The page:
Japs Attorney & Consultants

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B-1/72 Paschim Vihar, New Delhi- 63 1526 Rohini Law Chambers, Rohini Courts, Delhi

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Karan Bir Singh is Attorney in the Law firm Japs Attorneys & Consultants since January 01, 2005 and is entrusted with Family law, Criminal Law, Civil Law, Trade Mark and Copyright matters as well as also deals in efficient structuring for business ventures, commercial transaction, investment structuring, estate planning, and asset protection, intellectual property rights protection and preparing contracts for business clients. 

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One can never overemphasise the need for buying adequate life insurance cover for the financial security of one’s family members in the event of the death of the bread earner, especially when there are court cases between husband and wife. However, there is always a concern about the proceeds of the policy being claimed by the other legal heirs or the creditors of the deceased husband. These concerns can be addressed by understanding the meaning of ‘assignment’ and ‘nomination’.

There is a difference between the legal provisions relating to ‘assignment’ and ‘nomination’, and what specific life insurance companies may insist on as a matter of practice. While some of these practices may be based on demands of convenience or underwriting preference, they may not always be based on sound legal interpretation of the provisions. We restrict ourselves here to what we consider to be the legally correct interpretation.

A life insurance policy purchased by a person to cover his own life can be assigned to one or more persons by the policyholder, or one or more persons may be nominated to receive the proceeds from the insurer in case of the death of the insured. While the assignee is the absolute beneficiary of the assigned proceeds, the nominee is only the person authorised to receive the proceeds on behalf of all the legal heirs, and acts as a trustee on their behalf.

Prior to the 2015 Amendment to The Insurance Act 1938, all nominees had equal status, i.e. of a person authorised to receive the proceeds on behalf of the legal heirs of the insured. The 2015 amendment gave a special status to those nominees who were parents, spouse, or children of the insured. Post this amendment, this category of nominees is the absolute beneficiary and not a trustee holding the proceeds on behalf of the all the legal heirs. If the nominee happens to be any person other than these (mentioned in Sec 39(7) of The Insurance Act 1938), the status of such person continues to be that of a trustee.

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It is very often misunderstood that post 2015 amendment, only the parents, spouse and children can be nominees under a life insurance Policy. This amendment changes the status of such nominees from recipient trustees to absolute beneficiaries, but in no way restricts nomination only to these persons. It is also often misunderstood that a person from outside the family cannot be a nominee. It may be the practice of specific insurers not to accept such nomination, but there is no provision in law to restrict nomination only to family members or those with insurable interest in the life of the assured.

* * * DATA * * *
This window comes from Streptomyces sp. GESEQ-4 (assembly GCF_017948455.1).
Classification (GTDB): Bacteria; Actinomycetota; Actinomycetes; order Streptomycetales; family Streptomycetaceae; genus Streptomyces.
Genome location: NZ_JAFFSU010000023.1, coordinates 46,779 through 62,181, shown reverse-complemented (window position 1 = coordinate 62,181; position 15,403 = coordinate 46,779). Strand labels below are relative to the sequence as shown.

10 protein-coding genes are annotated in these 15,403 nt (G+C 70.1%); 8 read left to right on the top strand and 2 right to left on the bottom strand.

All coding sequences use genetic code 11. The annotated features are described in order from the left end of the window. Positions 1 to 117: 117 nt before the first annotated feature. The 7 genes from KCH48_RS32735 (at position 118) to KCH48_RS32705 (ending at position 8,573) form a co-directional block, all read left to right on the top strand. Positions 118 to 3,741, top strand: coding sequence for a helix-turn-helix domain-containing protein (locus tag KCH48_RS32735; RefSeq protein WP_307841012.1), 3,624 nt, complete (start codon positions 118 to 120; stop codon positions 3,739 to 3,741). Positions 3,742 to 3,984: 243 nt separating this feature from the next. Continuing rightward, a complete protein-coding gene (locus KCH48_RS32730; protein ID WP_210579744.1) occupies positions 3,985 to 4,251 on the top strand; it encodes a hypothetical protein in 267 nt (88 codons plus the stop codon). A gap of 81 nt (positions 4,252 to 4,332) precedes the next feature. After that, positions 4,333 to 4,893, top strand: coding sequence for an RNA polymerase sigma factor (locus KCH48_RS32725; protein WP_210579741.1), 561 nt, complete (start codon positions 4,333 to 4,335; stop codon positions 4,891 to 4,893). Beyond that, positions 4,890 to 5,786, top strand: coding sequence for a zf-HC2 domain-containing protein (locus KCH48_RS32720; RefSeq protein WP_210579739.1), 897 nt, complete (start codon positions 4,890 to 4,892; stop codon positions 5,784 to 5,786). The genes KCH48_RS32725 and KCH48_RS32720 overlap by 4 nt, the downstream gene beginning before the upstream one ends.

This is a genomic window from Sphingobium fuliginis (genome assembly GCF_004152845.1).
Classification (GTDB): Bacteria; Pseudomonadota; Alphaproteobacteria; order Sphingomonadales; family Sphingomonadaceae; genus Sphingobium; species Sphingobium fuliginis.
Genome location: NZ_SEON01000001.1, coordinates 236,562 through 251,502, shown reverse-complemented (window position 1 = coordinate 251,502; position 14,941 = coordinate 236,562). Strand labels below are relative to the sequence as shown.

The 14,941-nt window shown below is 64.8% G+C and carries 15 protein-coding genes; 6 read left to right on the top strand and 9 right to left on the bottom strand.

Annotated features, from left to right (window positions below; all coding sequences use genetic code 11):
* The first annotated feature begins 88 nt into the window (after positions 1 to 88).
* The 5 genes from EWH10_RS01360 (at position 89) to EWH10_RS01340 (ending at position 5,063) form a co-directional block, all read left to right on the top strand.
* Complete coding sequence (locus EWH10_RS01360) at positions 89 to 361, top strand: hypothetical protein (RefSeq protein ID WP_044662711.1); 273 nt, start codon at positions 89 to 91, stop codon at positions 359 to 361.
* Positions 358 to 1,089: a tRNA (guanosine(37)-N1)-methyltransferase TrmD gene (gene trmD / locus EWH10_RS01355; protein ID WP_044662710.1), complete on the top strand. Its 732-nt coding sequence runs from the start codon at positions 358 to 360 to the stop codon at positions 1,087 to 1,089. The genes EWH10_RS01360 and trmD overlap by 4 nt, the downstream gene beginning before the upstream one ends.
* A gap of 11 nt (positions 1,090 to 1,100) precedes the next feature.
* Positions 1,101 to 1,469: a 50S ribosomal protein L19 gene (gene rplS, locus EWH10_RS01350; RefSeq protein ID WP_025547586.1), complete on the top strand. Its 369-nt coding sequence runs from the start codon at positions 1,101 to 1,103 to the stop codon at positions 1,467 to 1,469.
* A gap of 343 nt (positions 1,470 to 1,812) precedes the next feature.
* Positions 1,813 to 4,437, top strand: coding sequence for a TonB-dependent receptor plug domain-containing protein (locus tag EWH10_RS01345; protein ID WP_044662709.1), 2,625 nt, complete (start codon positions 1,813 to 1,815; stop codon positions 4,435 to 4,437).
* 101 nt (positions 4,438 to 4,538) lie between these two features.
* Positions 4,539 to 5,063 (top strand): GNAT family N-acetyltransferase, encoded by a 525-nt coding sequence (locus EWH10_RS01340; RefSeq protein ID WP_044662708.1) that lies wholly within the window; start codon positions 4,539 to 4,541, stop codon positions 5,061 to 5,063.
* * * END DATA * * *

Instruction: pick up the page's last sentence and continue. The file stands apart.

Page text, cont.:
A nomination may be changed any number of times by the assured. An assignment, as also a ‘will’, overrides any prior nomination made under the Policy. An assigned Policy cannot be made the subject of a ‘will’. An assignment, if conditional, is cancelled on fulfilment of the condition, and the nomination existing at the time of the assignment is reinstituted. If the assignment is absolute, the Policyholder cannot make any changes in the assignment. The Policy can only be reassigned by the assignee, either to the original Policyholder, or to any other person. The interest of a nominee, beneficial (where the nominees are one or more of the persons mentioned under Sec 39(7) of the The Insurance Act 1938) or otherwise, operates only in case of the death of the assured. Thus, if the Policyholder survives the maturity of the Policy, the proceeds are paid to the Policyholder, and not to the nominee.

Another way in which some people secure the policy funds in favour of the wife and / or children (but not parents), is to buy the Policy under Sec 6 of the Married Women’s Property Act 1874. There is no provision to ‘opt out’ of the MWP provisions after the purchase of this Policy. However, securing the interest of the wife may sometime have consequences which may turn out to be undesirable at the time the Policy proceeds are required to be paid. Marriages may sometimes fall apart, and such unfortunate instances are on the rise. A Policy bought under Sec 6 of the Married Women’s Property Act 1874 will still pay the proceeds, either on maturity of the Policy within the lifetime of the insured, or in the event of his death within the Policy period, to the persons (wife and or children) who were named as beneficiaries at the time of taking the Policy, irrespective of the fact that the couple may be divorced, or in the process of securing a divorce. This situation may not be desirable at all in the eyes of the insured husband. To deal with such situations, it is advisable that separate Policies be bought for the benefit of the wife and children. While the insured may continue paying the premium for the Policy in which the children are the beneficiary, husband may stop paying the premium of the Policy in which the wife was the beneficiary. In case the policy is discontinued, the surrender value will still be paid to the wife named in the policy as beneficiary, whether the marriage subsists or not. Apart from insurance, I had always strongly suggest for litigating husbands to prepare and register their “WILL”.

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